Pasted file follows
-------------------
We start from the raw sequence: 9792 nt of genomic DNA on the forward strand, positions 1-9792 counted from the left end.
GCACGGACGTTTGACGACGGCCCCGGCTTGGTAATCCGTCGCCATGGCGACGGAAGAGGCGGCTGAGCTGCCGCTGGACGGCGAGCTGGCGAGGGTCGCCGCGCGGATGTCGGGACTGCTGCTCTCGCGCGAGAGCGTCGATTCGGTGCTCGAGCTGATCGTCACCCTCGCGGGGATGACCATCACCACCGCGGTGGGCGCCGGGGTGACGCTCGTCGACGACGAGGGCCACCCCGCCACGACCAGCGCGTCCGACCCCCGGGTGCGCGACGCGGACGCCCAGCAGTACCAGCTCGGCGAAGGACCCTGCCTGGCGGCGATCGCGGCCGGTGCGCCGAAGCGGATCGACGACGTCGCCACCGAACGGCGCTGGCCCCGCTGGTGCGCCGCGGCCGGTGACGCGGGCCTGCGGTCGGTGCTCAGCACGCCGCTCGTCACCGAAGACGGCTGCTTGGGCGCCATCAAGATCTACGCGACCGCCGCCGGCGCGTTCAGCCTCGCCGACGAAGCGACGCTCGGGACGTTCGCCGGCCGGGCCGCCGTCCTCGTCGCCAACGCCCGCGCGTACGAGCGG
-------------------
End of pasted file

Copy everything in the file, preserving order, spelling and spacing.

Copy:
We start from the raw sequence: 9792 nt of genomic DNA on the forward strand, positions 1-9792 counted from the left end.
GCACGGACGTTTGACGACGGCCCCGGCTTGGTAATCCGTCGCCATGGCGACGGAAGAGGCGGCTGAGCTGCCGCTGGACGGCGAGCTGGCGAGGGTCGCCGCGCGGATGTCGGGACTGCTGCTCTCGCGCGAGAGCGTCGATTCGGTGCTCGAGCTGATCGTCACCCTCGCGGGGATGACCATCACCACCGCGGTGGGCGCCGGGGTGACGCTCGTCGACGACGAGGGCCACCCCGCCACGACCAGCGCGTCCGACCCCCGGGTGCGCGACGCGGACGCCCAGCAGTACCAGCTCGGCGAAGGACCCTGCCTGGCGGCGATCGCGGCCGGTGCGCCGAAGCGGATCGACGACGTCGCCACCGAACGGCGCTGGCCCCGCTGGTGCGCCGCGGCCGGTGACGCGGGCCTGCGGTCGGTGCTCAGCACGCCGCTCGTCACCGAAGACGGCTGCTTGGGCGCCATCAAGATCTACGCGACCGCCGCCGGCGCGTTCAGCCTCGCCGACGAAGCGACGCTCGGGACGTTCGCCGGCCGGGCCGCCGTCCTCGTCGCCAACGCCCGCGCGTACGAGCGG